“War” is not “law” spelled backwards
My editor, John Metcalf, recently sent me a piece by Denis Johnson on the war in Liberia, a subject my novel touches on only briefly.
The electricity went off in Monrovia. The water stopped running. The food ran out. The civil war turned nauseatingly murderous. An atmosphere of happy horror dominated the hours as Taylor’s men, dressed in looted wedding gowns and shower caps, battled with the army for the mansion. The shower caps were for the rain. The wedding dresses were without explanation. Meanwhile, Johnson’s troops, wearing red berets and women’s hairpieces liberated from the wigmakers, raced through the streets in hot-wired Mercedes Benzes, spraying bullets.
What is it that gives some wars, such as those in Sierra Leone and Liberia, this sense of “happy horror?” What makes them so utterly bug-eyed insane?
An evolutionary psychologist might propose that elaborate displays of frightening behaviour—running around in wedding dresses and shower caps, like lunatics—are a human equivalent to the Siamese fighting fish (Betta splendens) puffing out its gill covers and erecting its fins: a means by which we hope to intimidate our opponents and therefore avoid combat.
So then running around in wedding dresses and shower caps while firing AK-47s in the air would be natural human behaviour, in contrast to the “civilized” practices of Western warfare, with its laws and rules and its Geneva Conventions, its double standards for the treatment of officers and men—a form of warfare that ultimately comes down to launching cruise missiles from beyond the horizon while deriding the cowardice of an enemy who quite sensibly hides in his bunkers rather than coming out to be converted to hamburger.
It’s an attractive idea, but not a very good one, because humans are not naturally equipped with assault rifles, the better to perforate their neighbours at ranges up to 300 metres. Go to the downtown streets to observe humans in their natural habitat, equipped only with their natural weapons—hands and feet—and you will see much posturing and intimidation, much puffing out of chests, and the occasional fight, but you will never see wedding dresses, shower caps, strings of human teeth worn as necklaces, or limbs hacked off with machetes purely pour encourager les autres.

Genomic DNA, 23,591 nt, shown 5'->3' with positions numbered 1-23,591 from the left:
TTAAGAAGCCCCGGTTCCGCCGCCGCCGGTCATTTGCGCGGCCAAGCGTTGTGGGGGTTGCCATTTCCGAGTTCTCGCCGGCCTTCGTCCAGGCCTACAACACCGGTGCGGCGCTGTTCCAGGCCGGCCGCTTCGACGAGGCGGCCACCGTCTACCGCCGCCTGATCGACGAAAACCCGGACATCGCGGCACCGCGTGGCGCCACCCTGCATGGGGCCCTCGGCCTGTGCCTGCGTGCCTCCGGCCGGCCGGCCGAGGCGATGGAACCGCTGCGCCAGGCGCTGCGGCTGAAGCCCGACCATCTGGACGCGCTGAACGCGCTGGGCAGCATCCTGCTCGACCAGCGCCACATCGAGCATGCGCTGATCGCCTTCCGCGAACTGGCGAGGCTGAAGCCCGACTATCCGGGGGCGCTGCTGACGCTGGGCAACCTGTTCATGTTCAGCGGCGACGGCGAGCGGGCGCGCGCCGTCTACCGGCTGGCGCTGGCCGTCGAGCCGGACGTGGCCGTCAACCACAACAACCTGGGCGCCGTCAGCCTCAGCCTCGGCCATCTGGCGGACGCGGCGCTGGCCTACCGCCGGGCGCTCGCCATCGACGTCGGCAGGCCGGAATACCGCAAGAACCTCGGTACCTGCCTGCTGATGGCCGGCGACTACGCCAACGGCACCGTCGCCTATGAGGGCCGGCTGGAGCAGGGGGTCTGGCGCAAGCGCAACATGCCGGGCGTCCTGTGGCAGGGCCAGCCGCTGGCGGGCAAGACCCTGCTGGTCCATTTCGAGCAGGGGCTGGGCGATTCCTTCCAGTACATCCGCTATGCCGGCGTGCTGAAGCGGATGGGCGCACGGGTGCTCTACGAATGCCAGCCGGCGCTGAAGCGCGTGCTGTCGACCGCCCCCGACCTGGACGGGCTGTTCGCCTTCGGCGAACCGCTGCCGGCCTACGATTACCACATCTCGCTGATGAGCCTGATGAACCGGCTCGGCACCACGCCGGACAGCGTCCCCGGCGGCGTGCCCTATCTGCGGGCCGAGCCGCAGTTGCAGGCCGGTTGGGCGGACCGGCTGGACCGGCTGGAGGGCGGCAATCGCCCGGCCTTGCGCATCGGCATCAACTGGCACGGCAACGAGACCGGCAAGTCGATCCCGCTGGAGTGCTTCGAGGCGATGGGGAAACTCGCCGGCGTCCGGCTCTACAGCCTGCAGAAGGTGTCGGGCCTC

Besides, another evolutionary psychologist might chide the first that murder is observed in higher primates, and that war, including killings, is seen between troops of chimpanzees. We do not always avoid conflict.
Perhaps wedding dresses, war paint, or, indeed, body armour and ballistic eyewear function as disguises, masks that allow us to step outside the boundaries of normal, civilized behaviour to commit unthinkable acts.
Or perhaps technologically advanced warfare is just bug-eyed crazy. Perhaps it’s simply that once you uncork the bottle and let the devil out, it’s hard to wedge him back in there.
The laws of war, then, start to seem like nothing more than an attempt to put a leash on the devil. Yet, as LIFE magazine’s 1944 photo above shows, the devil proves difficult to control. And we have to ask, then, if the laws of war aren’t themselves a ridiculous fiction we’ve invented to fool ourselves into thinking that the whole exercise can be civilized—if we might not be better off admitting that it can’t.